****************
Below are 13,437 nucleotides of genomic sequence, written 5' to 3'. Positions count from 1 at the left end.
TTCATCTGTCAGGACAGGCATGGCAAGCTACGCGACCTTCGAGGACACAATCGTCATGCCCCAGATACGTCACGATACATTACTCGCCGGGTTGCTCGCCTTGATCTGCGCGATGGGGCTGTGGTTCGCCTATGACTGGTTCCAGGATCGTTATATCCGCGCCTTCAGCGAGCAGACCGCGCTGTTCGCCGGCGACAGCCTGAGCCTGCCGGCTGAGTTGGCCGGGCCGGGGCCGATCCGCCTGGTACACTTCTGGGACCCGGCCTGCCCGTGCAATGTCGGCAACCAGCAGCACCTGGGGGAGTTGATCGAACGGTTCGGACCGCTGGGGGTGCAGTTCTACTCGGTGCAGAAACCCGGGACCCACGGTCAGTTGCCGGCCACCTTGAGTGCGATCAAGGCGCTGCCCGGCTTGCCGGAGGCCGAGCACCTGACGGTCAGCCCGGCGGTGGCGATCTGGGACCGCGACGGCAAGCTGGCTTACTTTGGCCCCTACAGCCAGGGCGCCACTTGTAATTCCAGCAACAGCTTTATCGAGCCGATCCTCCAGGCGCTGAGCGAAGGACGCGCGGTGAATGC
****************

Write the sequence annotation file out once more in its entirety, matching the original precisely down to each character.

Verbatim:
Below are 13,437 nucleotides of genomic sequence, written 5' to 3'. Positions count from 1 at the left end.
TTCATCTGTCAGGACAGGCATGGCAAGCTACGCGACCTTCGAGGACACAATCGTCATGCCCCAGATACGTCACGATACATTACTCGCCGGGTTGCTCGCCTTGATCTGCGCGATGGGGCTGTGGTTCGCCTATGACTGGTTCCAGGATCGTTATATCCGCGCCTTCAGCGAGCAGACCGCGCTGTTCGCCGGCGACAGCCTGAGCCTGCCGGCTGAGTTGGCCGGGCCGGGGCCGATCCGCCTGGTACACTTCTGGGACCCGGCCTGCCCGTGCAATGTCGGCAACCAGCAGCACCTGGGGGAGTTGATCGAACGGTTCGGACCGCTGGGGGTGCAGTTCTACTCGGTGCAGAAACCCGGGACCCACGGTCAGTTGCCGGCCACCTTGAGTGCGATCAAGGCGCTGCCCGGCTTGCCGGAGGCCGAGCACCTGACGGTCAGCCCGGCGGTGGCGATCTGGGACCGCGACGGCAAGCTGGCTTACTTTGGCCCCTACAGCCAGGGCGCCACTTGTAATTCCAGCAACAGCTTTATCGAGCCGATCCTCCAGGCGCTGAGCGAAGGACGCGCGGTGAATGC